The subscriber unit 16 must acquire the pilot code 40 transmitted by the base station 14 before it can receive or transmit any data. Acquisition is the process whereby the subscriber unit 16 aligns its locally generated spreading code with the received pilot code 40. The subscriber unit 16 searches through all of the possible phases of the received pilot code 40 until it detects the correct phase, (the beginning of the pilot code 40 ) .
The subscriber unit 16 then synchronizes its transmit spreading code to the received pilot code 40 by aligning the beginning of its transmit spreading code to the beginning of the pilot code 40. One implication of this receive and transmit synchronization is that the subscriber unit 16 introduces no additional delay as far as the phase of the spreading codes are concerned. Accordingly, as shown in Figure 3, the relative delay between the pilot code 40 transmitted from the base station 14 and the subscriber unit's transmit spreading code 42 received at the base station 14 is 2~t, which is solely due to the round trip propagation delay.
In the preferred embodiment, the pilot code is 29,877,120 chips in length and takes approximately 2 to 5 seconds to transmit, depending on the spreading factor. The length of the pilot code 40 was chosen to be a multiple of the data symbol no matter what kind of data rate or bandwidth is used. As is well known by those of skill in the art, a longer pilot code 40 has better randomness properties and the frequency response of the pilot code 40 is more uniform. Additionally, a longer pilot code 40 provides low channel cross correlation, thus increasing the capacity of the system 10 to support more subscriber units 16 with less interference. The use of a long pilot code 40 also supports a greater number of random short codes. For synchronization purposes, the pilot code 40 is chosen to have the same period as all of the other spreading codes used by the system 10. Thus, once a subscriber unit 16 acquires the pilot code 40, it is synchronized to all other signals transmitted from the base station 14.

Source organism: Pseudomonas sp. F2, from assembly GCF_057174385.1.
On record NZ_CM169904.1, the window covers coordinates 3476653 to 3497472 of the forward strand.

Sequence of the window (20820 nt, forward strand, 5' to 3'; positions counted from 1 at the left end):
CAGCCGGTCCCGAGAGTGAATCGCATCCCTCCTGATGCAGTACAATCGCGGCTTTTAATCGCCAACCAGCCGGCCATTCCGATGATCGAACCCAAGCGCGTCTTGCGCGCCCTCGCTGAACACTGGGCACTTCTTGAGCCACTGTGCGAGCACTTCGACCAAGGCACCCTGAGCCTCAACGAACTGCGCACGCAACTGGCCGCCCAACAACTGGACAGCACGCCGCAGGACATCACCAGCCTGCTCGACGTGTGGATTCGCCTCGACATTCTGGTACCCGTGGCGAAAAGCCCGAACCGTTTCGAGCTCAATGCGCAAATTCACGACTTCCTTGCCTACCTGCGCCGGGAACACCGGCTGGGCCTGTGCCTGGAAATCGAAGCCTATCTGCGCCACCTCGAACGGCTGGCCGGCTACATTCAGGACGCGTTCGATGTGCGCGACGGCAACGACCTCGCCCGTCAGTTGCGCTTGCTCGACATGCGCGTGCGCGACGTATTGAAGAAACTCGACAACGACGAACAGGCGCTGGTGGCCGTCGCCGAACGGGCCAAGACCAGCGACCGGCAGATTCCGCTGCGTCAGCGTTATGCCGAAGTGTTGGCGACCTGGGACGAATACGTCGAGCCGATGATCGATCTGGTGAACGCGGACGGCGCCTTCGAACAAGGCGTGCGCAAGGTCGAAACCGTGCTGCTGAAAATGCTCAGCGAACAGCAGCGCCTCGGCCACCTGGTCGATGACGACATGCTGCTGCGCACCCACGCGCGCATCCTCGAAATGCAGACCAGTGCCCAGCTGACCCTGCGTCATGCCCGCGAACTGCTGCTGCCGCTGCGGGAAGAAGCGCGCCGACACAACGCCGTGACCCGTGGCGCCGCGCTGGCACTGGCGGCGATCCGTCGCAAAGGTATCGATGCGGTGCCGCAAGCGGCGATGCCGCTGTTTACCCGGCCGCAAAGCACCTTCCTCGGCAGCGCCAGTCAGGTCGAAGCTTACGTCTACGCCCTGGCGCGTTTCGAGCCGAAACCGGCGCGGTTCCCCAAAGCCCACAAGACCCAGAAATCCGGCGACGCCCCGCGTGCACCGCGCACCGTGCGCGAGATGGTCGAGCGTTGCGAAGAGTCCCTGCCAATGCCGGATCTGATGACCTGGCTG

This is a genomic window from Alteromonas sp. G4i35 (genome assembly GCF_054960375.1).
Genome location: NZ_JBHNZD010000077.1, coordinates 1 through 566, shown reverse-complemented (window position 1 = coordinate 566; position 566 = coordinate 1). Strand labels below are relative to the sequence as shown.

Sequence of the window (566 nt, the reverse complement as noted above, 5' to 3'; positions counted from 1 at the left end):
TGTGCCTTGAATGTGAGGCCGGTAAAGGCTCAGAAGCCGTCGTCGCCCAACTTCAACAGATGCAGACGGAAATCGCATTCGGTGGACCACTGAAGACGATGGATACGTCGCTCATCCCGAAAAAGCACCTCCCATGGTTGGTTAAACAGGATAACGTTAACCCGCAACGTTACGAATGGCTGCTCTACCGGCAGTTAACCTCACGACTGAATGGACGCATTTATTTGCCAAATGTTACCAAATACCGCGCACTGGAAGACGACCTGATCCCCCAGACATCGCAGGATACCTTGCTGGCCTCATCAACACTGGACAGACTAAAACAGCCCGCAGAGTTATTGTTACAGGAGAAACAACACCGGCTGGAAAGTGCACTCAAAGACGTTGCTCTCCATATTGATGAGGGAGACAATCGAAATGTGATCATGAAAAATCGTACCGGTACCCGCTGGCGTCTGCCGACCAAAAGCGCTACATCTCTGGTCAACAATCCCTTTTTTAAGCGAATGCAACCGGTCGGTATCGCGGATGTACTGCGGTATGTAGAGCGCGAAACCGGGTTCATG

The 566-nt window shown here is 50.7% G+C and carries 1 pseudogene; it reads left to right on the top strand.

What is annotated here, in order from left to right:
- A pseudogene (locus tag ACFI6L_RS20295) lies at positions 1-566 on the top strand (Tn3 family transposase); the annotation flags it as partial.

During idle periods, when a call is not in progress or pending, the subscriber unit 16 remains synchronized to the base station 14 by periodically reacquiring the pilot code 40. This is necessary for the subscriber unit 16 to receive and demodulate any downlink transmissions, in particular paging messages which indicate incoming calls.